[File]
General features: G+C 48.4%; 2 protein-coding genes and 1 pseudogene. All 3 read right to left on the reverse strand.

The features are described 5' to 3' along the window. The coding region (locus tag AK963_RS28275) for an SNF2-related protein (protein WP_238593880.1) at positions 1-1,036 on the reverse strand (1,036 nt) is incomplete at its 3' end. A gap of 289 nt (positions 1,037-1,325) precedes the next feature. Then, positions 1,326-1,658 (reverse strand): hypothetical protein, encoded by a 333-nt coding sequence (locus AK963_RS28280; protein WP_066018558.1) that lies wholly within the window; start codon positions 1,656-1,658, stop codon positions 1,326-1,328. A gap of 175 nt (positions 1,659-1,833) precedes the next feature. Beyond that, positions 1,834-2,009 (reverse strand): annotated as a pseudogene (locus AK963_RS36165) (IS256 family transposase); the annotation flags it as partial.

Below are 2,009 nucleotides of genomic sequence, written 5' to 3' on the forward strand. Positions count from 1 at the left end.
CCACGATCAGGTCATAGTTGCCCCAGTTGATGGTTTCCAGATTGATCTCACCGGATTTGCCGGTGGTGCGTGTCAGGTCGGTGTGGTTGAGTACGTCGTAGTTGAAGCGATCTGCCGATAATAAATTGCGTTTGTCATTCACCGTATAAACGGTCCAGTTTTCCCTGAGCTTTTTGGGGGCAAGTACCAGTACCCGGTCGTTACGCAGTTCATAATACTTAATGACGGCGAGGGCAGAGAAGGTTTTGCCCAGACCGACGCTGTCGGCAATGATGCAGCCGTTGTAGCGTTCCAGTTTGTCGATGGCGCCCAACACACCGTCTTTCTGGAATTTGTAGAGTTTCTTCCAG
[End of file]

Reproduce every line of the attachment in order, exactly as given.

General features: G+C 48.4%; 2 protein-coding genes and 1 pseudogene. All 3 read right to left on the reverse strand.

The features are described 5' to 3' along the window. The coding region (locus tag AK963_RS28275) for an SNF2-related protein (protein WP_238593880.1) at positions 1-1,036 on the reverse strand (1,036 nt) is incomplete at its 3' end. A gap of 289 nt (positions 1,037-1,325) precedes the next feature. Then, positions 1,326-1,658 (reverse strand): hypothetical protein, encoded by a 333-nt coding sequence (locus AK963_RS28280; protein WP_066018558.1) that lies wholly within the window; start codon positions 1,656-1,658, stop codon positions 1,326-1,328. A gap of 175 nt (positions 1,659-1,833) precedes the next feature. Beyond that, positions 1,834-2,009 (reverse strand): annotated as a pseudogene (locus AK963_RS36165) (IS256 family transposase); the annotation flags it as partial.

Below are 2,009 nucleotides of genomic sequence, written 5' to 3' on the forward strand. Positions count from 1 at the left end.
CCACGATCAGGTCATAGTTGCCCCAGTTGATGGTTTCCAGATTGATCTCACCGGATTTGCCGGTGGTGCGTGTCAGGTCGGTGTGGTTGAGTACGTCGTAGTTGAAGCGATCTGCCGATAATAAATTGCGTTTGTCATTCACCGTATAAACGGTCCAGTTTTCCCTGAGCTTTTTGGGGGCAAGTACCAGTACCCGGTCGTTACGCAGTTCATAATACTTAATGACGGCGAGGGCAGAGAAGGTTTTGCCCAGACCGACGCTGTCGGCAATGATGCAGCCGTTGTAGCGTTCCAGTTTGTCGATGGCGCCCAACACACCGTCTTTCTGGAATTTGTAGAGTTTCTTCCAG